The Mayor admitted that the historical society asked him to be placed on the agenda, but that he denied the request because it must go before the  Waterfront Redevelopment Authority (WRA) first.

That does not mesh with the opinion the city received from its own attorney, Randy Nesbitt, who advised the city in a written response Nov. 3 that the WRA had no authority over the Granary, and that decisions regarding the parcel should go through city channels.

Laurel Hauser, the alderperson who asked the mayor to add the presentation to the agenda, said the mayor never instructed her to take it to the WRA.

The mayor’s comments came after yet another special meeting to select a bid to raze the Granary failed to get a quorum. Alderpersons Barbara Allmann, Kelly Catarozoli and Hauser were all absent from the meeting, as they were Monday and Wednesday. All three informed the city that they were unable to attend each of the meetings before it was held, Birmingham said, but the meetings were scheduled anyway.

“The reason we’re having these meetings is we’re under a direct, lawful order from the fire chief,” Birmingham said. “The council has taken a vote to comply with that, and as a result, we need to do everything we can to follow through with the council’s vote. What we don’t want is for the DSPS to get the impression that the city does not want to comply with the order.”

The DSPS is the Department of Safety and Professional Services, which has jurisdiction over the raze order issued by Fire Chief Tim Dietman Oct. 17. Proponents of dismantling the Granary have repeatedly mentioned the fear of being fined by DSPS for failure to comply with the order, but no city officials have said what that fine would be. DSPS did not respond to multiple requests for clarification on possible fines.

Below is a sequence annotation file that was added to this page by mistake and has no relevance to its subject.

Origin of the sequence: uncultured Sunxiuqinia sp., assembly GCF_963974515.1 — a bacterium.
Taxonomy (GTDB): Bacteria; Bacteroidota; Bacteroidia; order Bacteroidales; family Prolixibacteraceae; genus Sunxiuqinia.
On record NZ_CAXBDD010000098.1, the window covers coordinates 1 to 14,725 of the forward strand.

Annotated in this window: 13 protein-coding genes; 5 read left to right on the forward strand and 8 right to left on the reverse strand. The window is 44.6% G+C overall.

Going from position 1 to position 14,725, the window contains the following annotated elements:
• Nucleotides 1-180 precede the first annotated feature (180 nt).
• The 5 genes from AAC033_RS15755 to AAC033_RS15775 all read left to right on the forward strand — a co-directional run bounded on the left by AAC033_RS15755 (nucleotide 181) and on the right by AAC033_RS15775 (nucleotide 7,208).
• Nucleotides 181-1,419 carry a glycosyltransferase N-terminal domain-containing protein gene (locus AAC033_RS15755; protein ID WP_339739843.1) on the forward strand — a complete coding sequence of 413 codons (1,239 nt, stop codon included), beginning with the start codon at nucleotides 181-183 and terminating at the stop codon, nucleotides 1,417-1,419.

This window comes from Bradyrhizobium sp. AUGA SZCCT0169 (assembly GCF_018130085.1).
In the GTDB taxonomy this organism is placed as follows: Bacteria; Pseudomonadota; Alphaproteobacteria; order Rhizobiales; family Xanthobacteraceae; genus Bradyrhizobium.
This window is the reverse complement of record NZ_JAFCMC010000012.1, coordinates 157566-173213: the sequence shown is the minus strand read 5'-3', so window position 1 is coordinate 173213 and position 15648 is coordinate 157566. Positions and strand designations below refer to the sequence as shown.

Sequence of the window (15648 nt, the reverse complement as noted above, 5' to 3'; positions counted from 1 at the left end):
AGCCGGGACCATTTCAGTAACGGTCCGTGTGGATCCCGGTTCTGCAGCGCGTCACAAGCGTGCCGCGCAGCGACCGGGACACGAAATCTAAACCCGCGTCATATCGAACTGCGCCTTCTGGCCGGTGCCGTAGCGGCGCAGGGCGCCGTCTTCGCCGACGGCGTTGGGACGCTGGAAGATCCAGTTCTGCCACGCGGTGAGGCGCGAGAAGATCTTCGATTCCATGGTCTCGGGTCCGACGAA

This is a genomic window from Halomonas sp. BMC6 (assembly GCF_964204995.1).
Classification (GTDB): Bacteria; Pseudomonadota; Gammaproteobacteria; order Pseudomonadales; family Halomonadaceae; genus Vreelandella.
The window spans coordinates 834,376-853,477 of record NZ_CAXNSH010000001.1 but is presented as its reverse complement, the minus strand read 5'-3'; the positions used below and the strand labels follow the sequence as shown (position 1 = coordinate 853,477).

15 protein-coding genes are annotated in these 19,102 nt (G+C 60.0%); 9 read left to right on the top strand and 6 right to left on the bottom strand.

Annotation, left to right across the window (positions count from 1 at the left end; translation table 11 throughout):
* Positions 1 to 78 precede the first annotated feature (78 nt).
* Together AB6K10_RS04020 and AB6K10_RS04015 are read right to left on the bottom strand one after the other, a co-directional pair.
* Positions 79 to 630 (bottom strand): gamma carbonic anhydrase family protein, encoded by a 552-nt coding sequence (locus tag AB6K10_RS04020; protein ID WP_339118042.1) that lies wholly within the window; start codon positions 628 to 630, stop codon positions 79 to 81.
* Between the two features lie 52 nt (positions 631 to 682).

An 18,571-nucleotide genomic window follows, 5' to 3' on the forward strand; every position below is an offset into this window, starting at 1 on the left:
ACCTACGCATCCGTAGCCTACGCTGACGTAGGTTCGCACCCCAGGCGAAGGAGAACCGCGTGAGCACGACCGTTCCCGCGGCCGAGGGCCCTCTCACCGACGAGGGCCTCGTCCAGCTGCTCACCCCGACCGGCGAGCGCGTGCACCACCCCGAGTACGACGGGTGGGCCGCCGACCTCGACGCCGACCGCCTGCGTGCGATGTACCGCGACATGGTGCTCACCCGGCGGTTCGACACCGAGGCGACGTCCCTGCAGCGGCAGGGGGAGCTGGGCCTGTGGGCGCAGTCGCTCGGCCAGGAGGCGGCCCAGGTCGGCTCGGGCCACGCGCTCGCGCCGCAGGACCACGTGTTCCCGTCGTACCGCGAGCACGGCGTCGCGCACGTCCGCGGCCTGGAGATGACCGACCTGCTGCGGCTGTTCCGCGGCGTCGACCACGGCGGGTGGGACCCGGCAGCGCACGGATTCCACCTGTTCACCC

The Wisconsin Historical Society (WHS) weighed in on the matter Thursday, requesting information from the city to detail how it determined that the Granary is not structurally sound. The building was placed on the Wisconsin Registry of Historic Places in August.

The letter from Andrew Stern, Compliance Officer with the WHS, instructs the city to enter into negotiation with the organization to minimize adverse effect to the “historically significant granary building from its demolition or deconstruction” in accordance with Wisconsin Statute 44.42 (2).

“We must determine whether the Grain Elevator must be demolished or dismantled, or if other options exist,” the letter continues. It referenced previous reports that indicate the structure is sound for rehabilitation and reuse, and requests all information used by Dietman to determine the building must be razed.

Birmingham questioned whether WHS has standing to delay city action, and said the city would be getting a legal opinion on the letter.

“What I will say is that it’s unfortunate that it has taken as long as it has for them to weigh in on this,” he said.

The Common Council will meet in regular session Tuesday, Dec. 19 at noon. The agenda includes consideration of awarding a contract to raze the Granary. It does not include any consideration of Sturgeon Bay Historical Society’s proposal to rehabilitate the Granary, or consideration of the $1.36 million publicly pledged for that effort.

If the council members vote to award a bid to tear down the Granary, they will do so at a cost of at least $66,000 to the city, without ever considering gifts of nearly $1.4 million to the city.